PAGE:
Taking one for the boys from Paul Lambert - all in the name of banter

Here's some exclusive early team news ahead of tonight's Capital One Cup tie against Tottenham – I am doubtful for the match because of a knock suffered at Villa Park on Saturday.

Everyone expected a bruising encounter as Norwich City crossed swords with Paul Lambert and his new friends. The eagerly-anticipated grudge match turned out to be something of a slow burner, but eventually developed into a thriller at the Villa as the Canaries strived for, and eventually found, the equaliser they deserved.

The challenges continued to fly long after the final whistle and it pays to keep on your toes at all times on these occasions with such vitriolic potential. It's a lesson I ended up learning the hard way.

It was during a relatively routine post-match interview with the Norwich City winger Anthony Pilkington that I found myself on the wrong end of a high challenge.

Suddenly somebody shoved me in the back, threatening my own balance and, more importantly (in case the boss is reading this), thousands of pounds worth of BBC recording equipment. It was worth at least a yellow card and people have been sent off for less. There was no point appealing to the referee because the interview room half an hour after the final whistle is outside of his jurisdiction.

I quickly realised that none of the stewards, whose club issue claret blazers make them look like an Al Murray the Pub Landlord convention, were going to rush to my aid so it was a case of regaining my composure, if not dignity, straightening my glasses and turning to confront the interview interrupter – only to discover it was the manager of Aston Villa.

'Paul Lambert, Hero or Villain?' was the question posed by this very newspaper last week. Well, at that moment he was very much in the latter category as far as I was concerned, until it dawned on me that this was maybe some sort of traditional Glasgow greeting. In an attempt to regain control of proceedings I poked my microphone under his nose and got a response along the lines of 'At least I don't have to speak to you every week now.' He did have a glint in his eye as he said it so this whole episode may well have been what is known in football dressing rooms as 'banter'.

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It is a strange parallel universe where having some apparently unpleasant things said to you is a sign of acceptance. In any other walk of life, Lambert's comment on Saturday would be translated as 'it's really nice to see you after all these months. How's the family?' but when football people get together it is a non-stop roller-coaster of teasing, leg pulling and what they like to call 'stick'. It takes a bit of adjusting to for us mere mortals.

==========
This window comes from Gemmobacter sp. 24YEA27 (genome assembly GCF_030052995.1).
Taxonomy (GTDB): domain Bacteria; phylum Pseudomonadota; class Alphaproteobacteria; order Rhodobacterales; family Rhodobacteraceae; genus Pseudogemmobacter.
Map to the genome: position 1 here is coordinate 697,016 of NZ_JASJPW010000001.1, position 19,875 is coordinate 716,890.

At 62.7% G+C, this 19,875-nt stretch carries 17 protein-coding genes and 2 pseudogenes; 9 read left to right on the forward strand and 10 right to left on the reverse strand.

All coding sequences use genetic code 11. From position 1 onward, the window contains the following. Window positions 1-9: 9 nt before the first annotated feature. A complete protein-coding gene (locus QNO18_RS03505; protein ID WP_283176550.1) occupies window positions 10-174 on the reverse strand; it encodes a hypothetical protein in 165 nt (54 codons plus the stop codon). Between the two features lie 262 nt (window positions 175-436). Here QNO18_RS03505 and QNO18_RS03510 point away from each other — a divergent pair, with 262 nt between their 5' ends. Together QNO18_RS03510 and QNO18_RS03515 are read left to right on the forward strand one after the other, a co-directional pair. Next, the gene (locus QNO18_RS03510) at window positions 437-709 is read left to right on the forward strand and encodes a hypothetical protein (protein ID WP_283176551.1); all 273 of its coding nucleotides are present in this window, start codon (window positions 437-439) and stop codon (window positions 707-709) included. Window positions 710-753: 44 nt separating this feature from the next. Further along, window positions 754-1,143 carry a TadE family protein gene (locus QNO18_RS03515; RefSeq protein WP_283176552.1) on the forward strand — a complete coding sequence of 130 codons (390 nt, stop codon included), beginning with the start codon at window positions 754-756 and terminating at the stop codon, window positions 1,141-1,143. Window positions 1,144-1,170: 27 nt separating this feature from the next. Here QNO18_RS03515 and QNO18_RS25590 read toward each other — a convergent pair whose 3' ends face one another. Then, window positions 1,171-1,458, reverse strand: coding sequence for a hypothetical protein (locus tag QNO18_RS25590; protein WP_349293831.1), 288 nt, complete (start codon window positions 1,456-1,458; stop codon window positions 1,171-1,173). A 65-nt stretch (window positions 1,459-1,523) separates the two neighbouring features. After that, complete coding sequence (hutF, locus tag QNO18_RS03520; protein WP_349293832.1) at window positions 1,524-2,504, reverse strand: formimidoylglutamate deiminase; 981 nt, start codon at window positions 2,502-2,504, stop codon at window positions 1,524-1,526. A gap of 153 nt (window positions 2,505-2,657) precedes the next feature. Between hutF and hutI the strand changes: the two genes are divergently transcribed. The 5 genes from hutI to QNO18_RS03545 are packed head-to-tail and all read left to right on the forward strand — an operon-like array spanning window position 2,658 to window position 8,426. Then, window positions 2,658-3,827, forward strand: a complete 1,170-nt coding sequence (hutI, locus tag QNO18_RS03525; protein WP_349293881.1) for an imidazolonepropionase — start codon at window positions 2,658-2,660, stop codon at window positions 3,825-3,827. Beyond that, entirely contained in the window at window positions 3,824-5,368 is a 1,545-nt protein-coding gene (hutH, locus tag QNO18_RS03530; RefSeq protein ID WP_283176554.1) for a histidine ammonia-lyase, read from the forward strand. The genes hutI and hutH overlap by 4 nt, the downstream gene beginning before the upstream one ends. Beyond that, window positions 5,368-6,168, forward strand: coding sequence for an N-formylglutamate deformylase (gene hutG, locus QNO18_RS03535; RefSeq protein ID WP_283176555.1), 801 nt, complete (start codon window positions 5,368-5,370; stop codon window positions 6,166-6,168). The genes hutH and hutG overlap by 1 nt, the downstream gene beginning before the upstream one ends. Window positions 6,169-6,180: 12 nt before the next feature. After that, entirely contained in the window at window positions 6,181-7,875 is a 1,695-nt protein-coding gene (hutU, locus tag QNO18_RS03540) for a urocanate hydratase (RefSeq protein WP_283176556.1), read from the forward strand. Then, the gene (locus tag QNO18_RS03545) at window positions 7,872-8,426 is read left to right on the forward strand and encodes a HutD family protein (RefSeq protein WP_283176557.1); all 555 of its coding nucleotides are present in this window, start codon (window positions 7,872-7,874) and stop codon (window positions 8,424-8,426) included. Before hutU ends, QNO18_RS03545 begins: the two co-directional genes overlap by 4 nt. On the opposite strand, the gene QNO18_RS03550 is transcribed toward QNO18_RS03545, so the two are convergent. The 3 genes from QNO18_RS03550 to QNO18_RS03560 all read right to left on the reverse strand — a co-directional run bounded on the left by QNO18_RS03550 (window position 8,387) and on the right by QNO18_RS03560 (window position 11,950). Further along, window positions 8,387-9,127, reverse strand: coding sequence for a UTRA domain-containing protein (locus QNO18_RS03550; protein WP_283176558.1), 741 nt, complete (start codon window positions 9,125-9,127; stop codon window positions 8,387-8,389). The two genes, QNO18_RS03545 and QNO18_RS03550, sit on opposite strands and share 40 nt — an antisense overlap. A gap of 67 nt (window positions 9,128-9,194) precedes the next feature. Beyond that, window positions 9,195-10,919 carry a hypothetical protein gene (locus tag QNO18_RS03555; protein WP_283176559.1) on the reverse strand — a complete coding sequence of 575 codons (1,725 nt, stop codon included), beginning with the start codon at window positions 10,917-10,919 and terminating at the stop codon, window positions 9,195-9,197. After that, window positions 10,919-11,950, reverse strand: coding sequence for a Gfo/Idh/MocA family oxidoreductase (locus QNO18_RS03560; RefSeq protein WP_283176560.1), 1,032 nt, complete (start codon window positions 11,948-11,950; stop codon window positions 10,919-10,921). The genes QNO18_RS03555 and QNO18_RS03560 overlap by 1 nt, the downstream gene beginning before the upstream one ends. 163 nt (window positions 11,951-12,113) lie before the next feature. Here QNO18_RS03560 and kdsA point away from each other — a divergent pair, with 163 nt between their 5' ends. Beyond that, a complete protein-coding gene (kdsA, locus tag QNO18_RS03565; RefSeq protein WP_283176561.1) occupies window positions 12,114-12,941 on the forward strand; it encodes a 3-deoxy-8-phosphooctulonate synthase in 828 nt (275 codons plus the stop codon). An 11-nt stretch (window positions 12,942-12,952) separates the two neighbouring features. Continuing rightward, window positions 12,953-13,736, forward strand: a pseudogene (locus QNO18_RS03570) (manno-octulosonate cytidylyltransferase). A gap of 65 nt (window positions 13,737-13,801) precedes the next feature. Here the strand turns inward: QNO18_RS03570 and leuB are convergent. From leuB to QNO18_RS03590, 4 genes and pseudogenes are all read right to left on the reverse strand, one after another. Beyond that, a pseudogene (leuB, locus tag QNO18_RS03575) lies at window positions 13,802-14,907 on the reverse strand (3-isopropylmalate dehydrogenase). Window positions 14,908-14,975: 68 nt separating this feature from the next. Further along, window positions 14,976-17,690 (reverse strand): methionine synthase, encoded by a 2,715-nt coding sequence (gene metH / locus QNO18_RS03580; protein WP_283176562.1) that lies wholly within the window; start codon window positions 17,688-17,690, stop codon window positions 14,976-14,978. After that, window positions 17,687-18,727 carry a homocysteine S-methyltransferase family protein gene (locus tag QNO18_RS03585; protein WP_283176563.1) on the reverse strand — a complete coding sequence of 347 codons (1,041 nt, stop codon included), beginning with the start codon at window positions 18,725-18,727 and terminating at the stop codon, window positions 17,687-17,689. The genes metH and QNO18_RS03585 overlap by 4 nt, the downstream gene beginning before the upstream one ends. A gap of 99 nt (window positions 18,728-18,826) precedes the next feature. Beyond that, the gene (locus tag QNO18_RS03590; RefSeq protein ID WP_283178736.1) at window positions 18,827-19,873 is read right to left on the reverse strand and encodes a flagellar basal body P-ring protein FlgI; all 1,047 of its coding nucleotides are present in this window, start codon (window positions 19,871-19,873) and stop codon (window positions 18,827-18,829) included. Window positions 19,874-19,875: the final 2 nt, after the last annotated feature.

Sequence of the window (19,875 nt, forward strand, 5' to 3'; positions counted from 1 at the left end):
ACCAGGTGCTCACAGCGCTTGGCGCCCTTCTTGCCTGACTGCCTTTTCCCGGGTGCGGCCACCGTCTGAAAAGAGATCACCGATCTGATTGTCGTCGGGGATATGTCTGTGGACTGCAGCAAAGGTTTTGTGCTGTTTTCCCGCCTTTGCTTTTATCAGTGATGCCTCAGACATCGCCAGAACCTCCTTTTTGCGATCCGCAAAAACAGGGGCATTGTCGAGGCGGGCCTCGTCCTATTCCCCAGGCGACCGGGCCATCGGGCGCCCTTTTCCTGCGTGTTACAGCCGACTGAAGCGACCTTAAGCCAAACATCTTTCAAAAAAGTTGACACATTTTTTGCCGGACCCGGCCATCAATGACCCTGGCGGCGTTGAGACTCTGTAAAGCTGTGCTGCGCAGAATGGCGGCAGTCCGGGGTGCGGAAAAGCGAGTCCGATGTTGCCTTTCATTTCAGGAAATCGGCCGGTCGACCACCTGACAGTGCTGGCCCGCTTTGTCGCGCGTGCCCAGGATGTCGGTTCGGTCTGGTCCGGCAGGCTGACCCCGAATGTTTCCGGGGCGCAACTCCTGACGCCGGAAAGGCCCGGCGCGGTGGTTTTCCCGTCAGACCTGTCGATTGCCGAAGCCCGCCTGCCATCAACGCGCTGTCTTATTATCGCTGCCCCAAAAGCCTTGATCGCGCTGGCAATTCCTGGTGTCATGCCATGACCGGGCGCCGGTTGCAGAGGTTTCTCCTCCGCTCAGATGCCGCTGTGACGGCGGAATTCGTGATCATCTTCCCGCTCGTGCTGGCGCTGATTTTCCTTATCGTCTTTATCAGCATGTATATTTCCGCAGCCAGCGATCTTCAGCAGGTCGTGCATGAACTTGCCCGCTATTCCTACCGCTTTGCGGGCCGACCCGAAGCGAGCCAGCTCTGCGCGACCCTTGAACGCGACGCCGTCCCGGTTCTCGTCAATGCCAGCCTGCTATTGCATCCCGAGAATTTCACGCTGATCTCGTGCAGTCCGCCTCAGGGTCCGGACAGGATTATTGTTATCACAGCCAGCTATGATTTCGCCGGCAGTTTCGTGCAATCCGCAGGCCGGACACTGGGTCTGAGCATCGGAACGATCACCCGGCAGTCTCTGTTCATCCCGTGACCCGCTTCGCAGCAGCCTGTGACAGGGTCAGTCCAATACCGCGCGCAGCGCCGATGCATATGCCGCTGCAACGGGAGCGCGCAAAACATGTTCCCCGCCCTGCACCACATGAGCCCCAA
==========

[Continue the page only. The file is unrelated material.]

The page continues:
Anyway, I have had a bit of a stiff neck since that shove so will have to undergo a fitness test before deciding whether I can be risked for the Spurs game. Perhaps I should have given it the full Luis Suarez and gone down as soon as I felt the contact, sending my recording tools crashing to the ground. I've watched enough daytime TV to know that where there's blame there's a claim.

Having said that, it sounds as if Paul Lambert's legal team have enough on their plate already so trying to cook up some story about whiplash and a broken tape recorder on a no win, no fee basis might be taking 'banter' that little bit too far.


Headline writers everywhere have the gift that keeps on giving this week – a Halloween home game for the Canaries.

As soon as the date for the Tottenham cup tie was set as October 31, those with pencils sharp enough to write the pithy top lines of football reports will have been honing the trick or treat-based material to cover everything from triumphant progress to ignominious exit from the League Cup.

In this most chilling of weeks it is impossible not to comment on those distant moans, groans and blood curdling screams that could, legend has it, be heard hanging in the cold autumnal air on Tuesday and Saturday of last week if you listened very, very carefully. Because it was on those two evenings that Ipswich Town were at home.

It's as if someone has disturbed the demon of Norwich City in 2008 from its four-year slumber and it has reawakened 50 miles down the road. A team packed with the footballing zombies that are loan signings bobbing around the bottom with the other Championship rotten apples. It is difficult to gloat because you don't have to flick through many pages of the dusty old history books to find the Canaries' time as East Anglia's pumpkins.

Norwich City have proven that exorcising ghosts of this magnitude requires the same qualities as dressing up as a scary skeleton for a Halloween party; you have to get the spine absolutely right. It took some big changes right through the club to get Norwich's spirit upwardly mobile, and so efficient was Paul Lambert as our Dr Frankenstein that he was almost beaten by the yellow and green monster he created at the weekend.

If Ipswich can find their own evil genius then their souls can still be saved and a future free of cobwebs and somewhere closer to the toffee apple world in which we now watch our team play is achievable. Get it wrong and, as City fans will testify, they may end up in some frightening places. With all due respect to Oldham, Yeovil and Carlisle.